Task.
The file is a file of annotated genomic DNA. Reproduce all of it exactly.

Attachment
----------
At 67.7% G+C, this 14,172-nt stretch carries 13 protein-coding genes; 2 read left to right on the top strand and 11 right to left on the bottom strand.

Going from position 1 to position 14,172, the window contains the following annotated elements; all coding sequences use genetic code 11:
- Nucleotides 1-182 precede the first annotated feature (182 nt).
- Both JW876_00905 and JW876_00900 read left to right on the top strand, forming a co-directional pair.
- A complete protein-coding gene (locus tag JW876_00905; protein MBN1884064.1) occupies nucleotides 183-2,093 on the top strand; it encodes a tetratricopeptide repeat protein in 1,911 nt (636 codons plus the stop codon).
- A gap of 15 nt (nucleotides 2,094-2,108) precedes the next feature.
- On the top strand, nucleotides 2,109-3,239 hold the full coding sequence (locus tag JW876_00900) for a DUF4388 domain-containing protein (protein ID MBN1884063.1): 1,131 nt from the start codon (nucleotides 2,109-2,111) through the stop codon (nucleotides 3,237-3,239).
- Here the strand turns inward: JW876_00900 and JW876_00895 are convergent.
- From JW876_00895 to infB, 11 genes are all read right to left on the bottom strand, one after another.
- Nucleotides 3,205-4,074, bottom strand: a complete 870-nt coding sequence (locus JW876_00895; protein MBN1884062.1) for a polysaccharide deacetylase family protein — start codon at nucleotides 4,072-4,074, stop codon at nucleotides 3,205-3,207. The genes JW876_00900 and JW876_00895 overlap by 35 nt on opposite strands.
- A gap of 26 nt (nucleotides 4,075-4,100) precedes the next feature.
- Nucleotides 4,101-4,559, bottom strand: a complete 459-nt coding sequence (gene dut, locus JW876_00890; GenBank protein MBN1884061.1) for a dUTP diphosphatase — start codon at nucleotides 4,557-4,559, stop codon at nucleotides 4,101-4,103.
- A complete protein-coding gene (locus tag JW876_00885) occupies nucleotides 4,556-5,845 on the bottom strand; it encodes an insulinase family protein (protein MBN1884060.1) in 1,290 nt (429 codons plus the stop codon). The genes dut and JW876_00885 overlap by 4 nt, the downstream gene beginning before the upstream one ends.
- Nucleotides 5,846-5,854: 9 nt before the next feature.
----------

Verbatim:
At 67.7% G+C, this 14,172-nt stretch carries 13 protein-coding genes; 2 read left to right on the top strand and 11 right to left on the bottom strand.

Going from position 1 to position 14,172, the window contains the following annotated elements; all coding sequences use genetic code 11:
- Nucleotides 1-182 precede the first annotated feature (182 nt).
- Both JW876_00905 and JW876_00900 read left to right on the top strand, forming a co-directional pair.
- A complete protein-coding gene (locus tag JW876_00905; protein MBN1884064.1) occupies nucleotides 183-2,093 on the top strand; it encodes a tetratricopeptide repeat protein in 1,911 nt (636 codons plus the stop codon).
- A gap of 15 nt (nucleotides 2,094-2,108) precedes the next feature.
- On the top strand, nucleotides 2,109-3,239 hold the full coding sequence (locus tag JW876_00900) for a DUF4388 domain-containing protein (protein ID MBN1884063.1): 1,131 nt from the start codon (nucleotides 2,109-2,111) through the stop codon (nucleotides 3,237-3,239).
- Here the strand turns inward: JW876_00900 and JW876_00895 are convergent.
- From JW876_00895 to infB, 11 genes are all read right to left on the bottom strand, one after another.
- Nucleotides 3,205-4,074, bottom strand: a complete 870-nt coding sequence (locus JW876_00895; protein MBN1884062.1) for a polysaccharide deacetylase family protein — start codon at nucleotides 4,072-4,074, stop codon at nucleotides 3,205-3,207. The genes JW876_00900 and JW876_00895 overlap by 35 nt on opposite strands.
- A gap of 26 nt (nucleotides 4,075-4,100) precedes the next feature.
- Nucleotides 4,101-4,559, bottom strand: a complete 459-nt coding sequence (gene dut, locus JW876_00890; GenBank protein MBN1884061.1) for a dUTP diphosphatase — start codon at nucleotides 4,557-4,559, stop codon at nucleotides 4,101-4,103.
- A complete protein-coding gene (locus tag JW876_00885) occupies nucleotides 4,556-5,845 on the bottom strand; it encodes an insulinase family protein (protein MBN1884060.1) in 1,290 nt (429 codons plus the stop codon). The genes dut and JW876_00885 overlap by 4 nt, the downstream gene beginning before the upstream one ends.
- Nucleotides 5,846-5,854: 9 nt before the next feature.